Category Archives: Dublin Murder Squad series

Review: Broken Harbor by Tana French


BrokenHarborBroken Harbor by Tana French (Viking, 2012)

Blurb: Mick “Scorcher” Kennedy plays by the book and plays hard. That’s what’s made him the murder squad’s top detective—and that’s what puts the biggest case of the year into his hands.

On one of the half-built, half-abandoned “luxury” developments that litter Ireland, Patrick Spain and his two young children are dead. His wife, Jenny, is in intensive care.

At first, Scorcher and his rookie partner, Richie, think it’s going to be an easy solve. But too many small things can’t be explained. The half dozen baby monitors, their cameras pointing at holes smashed in the Spains’ walls. The files erased from the Spains’ computer. The story Jenny told her sister about a shadowy intruder who was slipping past all the locks.

And Broken Harbor holds memories for Scorcher. Seeing the case on the news sends his sister Dina off the rails again, and she’s resurrecting something that Scorcher thought he had tightly under control: what happened to their family one summer at Broken Harbor, back when they were children.


This book is like the big bad wolf. It draws you in to a nice cozy cottage with promises of hot chocolate and a warm fire, gets you all bundled up and cozy, then pulls off its mask to reveal its truly wicked, sharp teeth.

Mick Kennedy, the central character, appeared briefly in the previous books in this series before taking center stage in Broken Harbor. He’s a cop who sees things in black and white; he may never be able to create order from chaos, but he’ll never stop trying. When he and his rookie partner are assigned to investigate the murder of a young family in a seaside housing development, Kennedy’s primary question is why. He begins with Why would someone murder this picture-perfect family and moves on to Why would someone punch holes in these brand-new walls, then clean up around them but not patch them and eventually Why are video monitors strategically placed beside these holes, and what was being recorded? What went on in this house?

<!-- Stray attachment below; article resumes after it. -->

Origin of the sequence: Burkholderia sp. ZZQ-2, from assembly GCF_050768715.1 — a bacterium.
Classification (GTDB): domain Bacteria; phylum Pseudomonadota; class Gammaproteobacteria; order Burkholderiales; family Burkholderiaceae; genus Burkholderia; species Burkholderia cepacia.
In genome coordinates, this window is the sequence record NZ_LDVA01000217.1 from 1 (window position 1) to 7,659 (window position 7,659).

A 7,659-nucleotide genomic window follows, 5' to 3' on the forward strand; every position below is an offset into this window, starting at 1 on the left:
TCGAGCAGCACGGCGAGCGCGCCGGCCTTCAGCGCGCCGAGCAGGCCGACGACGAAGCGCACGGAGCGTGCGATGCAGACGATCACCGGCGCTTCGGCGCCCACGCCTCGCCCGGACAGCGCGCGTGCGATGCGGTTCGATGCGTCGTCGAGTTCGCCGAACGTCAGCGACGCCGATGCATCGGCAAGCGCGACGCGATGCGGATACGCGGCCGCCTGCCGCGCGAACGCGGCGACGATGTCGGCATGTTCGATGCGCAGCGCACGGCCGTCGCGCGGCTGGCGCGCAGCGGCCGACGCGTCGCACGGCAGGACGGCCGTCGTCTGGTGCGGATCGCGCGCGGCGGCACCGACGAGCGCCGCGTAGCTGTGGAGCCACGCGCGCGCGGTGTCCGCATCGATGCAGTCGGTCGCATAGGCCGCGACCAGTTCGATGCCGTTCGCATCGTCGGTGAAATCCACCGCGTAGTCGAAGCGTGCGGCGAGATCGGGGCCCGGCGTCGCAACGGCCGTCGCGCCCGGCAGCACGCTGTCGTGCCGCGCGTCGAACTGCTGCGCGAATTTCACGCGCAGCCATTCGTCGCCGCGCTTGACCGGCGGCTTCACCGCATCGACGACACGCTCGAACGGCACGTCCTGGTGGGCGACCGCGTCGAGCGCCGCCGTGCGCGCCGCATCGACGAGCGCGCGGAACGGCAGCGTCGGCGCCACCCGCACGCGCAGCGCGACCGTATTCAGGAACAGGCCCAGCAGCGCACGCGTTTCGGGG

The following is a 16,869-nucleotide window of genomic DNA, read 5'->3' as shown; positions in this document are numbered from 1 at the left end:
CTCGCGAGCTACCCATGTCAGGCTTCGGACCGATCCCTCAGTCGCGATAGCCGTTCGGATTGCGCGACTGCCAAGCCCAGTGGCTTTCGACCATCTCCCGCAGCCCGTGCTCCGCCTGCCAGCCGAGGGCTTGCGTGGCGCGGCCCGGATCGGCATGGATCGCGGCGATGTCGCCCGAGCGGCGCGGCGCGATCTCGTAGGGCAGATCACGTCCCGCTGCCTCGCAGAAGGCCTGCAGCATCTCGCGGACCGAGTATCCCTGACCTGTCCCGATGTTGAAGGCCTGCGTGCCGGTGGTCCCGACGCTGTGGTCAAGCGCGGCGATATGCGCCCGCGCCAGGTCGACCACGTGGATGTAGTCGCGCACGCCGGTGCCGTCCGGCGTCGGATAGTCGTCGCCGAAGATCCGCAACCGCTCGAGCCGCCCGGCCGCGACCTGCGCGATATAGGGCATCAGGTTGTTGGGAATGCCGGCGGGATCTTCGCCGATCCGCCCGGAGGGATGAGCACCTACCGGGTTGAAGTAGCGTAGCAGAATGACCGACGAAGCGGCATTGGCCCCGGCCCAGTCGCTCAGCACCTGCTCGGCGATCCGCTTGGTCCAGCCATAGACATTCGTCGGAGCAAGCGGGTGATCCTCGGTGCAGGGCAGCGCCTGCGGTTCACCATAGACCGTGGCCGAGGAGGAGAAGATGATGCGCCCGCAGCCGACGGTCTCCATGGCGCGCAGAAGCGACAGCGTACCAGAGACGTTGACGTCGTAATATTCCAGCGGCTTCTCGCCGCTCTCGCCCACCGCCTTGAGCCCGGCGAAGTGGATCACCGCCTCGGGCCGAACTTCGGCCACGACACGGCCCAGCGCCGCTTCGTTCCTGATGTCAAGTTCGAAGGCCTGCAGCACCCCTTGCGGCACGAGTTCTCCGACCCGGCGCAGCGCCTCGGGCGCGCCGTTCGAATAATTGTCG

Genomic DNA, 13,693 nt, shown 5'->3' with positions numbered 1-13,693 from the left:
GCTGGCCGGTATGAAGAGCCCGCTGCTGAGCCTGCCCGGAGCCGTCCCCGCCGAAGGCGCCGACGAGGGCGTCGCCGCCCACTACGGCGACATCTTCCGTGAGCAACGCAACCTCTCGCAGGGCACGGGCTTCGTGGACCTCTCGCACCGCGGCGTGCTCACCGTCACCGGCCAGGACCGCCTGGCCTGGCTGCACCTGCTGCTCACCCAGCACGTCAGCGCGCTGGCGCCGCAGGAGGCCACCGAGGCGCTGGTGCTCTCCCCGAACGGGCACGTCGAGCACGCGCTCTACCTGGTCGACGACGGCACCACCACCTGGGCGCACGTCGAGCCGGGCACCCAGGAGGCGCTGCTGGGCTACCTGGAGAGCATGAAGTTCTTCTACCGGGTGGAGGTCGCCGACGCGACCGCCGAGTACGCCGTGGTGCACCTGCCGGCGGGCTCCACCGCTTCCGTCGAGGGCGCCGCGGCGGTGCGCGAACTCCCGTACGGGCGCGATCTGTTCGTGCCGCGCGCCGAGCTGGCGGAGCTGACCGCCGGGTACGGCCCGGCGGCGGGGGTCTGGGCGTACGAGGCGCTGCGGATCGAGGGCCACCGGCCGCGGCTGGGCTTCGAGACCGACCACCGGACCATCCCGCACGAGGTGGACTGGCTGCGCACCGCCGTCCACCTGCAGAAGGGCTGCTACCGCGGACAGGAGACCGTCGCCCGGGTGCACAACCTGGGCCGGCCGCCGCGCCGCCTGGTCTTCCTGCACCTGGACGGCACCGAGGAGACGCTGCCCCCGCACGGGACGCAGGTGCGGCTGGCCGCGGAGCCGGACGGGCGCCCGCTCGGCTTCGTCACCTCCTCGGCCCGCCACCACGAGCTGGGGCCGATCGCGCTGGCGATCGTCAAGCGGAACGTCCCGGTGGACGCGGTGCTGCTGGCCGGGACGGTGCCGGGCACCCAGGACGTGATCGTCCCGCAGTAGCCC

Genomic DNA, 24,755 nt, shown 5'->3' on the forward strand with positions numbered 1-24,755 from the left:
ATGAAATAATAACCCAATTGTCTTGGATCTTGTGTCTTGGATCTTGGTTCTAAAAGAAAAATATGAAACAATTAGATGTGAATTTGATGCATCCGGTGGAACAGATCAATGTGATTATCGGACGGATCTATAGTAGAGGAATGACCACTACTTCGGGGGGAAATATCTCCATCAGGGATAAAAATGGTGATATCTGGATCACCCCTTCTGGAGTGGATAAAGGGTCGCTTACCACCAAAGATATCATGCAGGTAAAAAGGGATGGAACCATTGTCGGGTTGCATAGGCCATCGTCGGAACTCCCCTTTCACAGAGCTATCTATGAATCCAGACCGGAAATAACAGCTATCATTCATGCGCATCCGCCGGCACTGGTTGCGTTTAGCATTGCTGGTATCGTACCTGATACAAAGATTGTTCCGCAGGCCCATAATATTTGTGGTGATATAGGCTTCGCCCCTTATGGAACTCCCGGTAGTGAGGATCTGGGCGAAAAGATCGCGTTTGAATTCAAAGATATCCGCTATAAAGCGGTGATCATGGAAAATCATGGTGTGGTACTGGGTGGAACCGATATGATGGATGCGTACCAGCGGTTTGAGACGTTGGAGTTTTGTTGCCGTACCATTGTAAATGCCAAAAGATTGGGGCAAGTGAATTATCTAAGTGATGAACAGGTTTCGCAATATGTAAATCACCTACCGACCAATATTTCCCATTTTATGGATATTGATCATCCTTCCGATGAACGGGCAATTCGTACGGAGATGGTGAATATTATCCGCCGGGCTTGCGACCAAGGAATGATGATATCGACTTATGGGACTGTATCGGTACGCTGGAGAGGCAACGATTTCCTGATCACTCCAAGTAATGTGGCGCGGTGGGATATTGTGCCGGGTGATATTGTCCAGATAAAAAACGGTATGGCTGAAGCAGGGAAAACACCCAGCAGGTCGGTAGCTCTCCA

The area now calling itself Brianstown was previously Broken Harbor, where Kennedy’s family rented a caravan for two weeks every summer. And just as homeowners lined up to buy homes based on glossy brochures showing model houses and then found themselves in a half-built ghost town when the Irish economy collapsed and the builders abandoned the development, Kennedy’s perception of Broken Harbor as the one place that made his mother happy was forever changed when she walked into the ocean one night and never returned. He arrives at the murder scene with a sense of betrayal that carries over into the investigation, which is only complicated by the arrival of his sister Dina, who never recovered after their mother’s suicide. His new partner Richie has his doubts about the guilt of their prime suspect, and it’s partly because of this that Kennedy is compelled to keep digging, trying to find the answer to his question: Why?

The first half of the book is interesting, as French sets up the crime and the crime scene, and provides the procedural details that allow Kennedy and Richie to find a viable suspect, but in the second half of the book you get the payoff. Little things that seemed tangential suddenly are put into context, and when the consequences of everyone’s actions become obvious, the overall picture is breathtaking.

As with her previous books, Tana French is able to create a unique and multidimensional character at the center of a complex crime investigation where no ground is as solid as it appears. The crime itself is almost a secondary concern to French; this book is an investigation into the dark side of the human psyche, and it’s very dark indeed.


My rating: 5 stars


Review: Faithful Place by Tana French


Faithful PlaceFaithful Place by Tana French (Hodder and Stoughton, 2011)

Blurb: Tana French’s In the Woods and The Likeness captivated readers by introducing them to her unique, character-driven style. Her singular skill at creating richly drawn, complex worlds makes her novels not mere whodunits but brilliant and satisfying novels about memory, identity, loss, and what defines us as humans. With Faithful Place, the highly praised third novel about the Dublin Murder squad, French takes readers into the mind of Frank Mackey, the hotheaded mastermind of The Likeness, as he wrestles with his own past and the family, the lover, and the neighborhood he thought he’d left behind for good.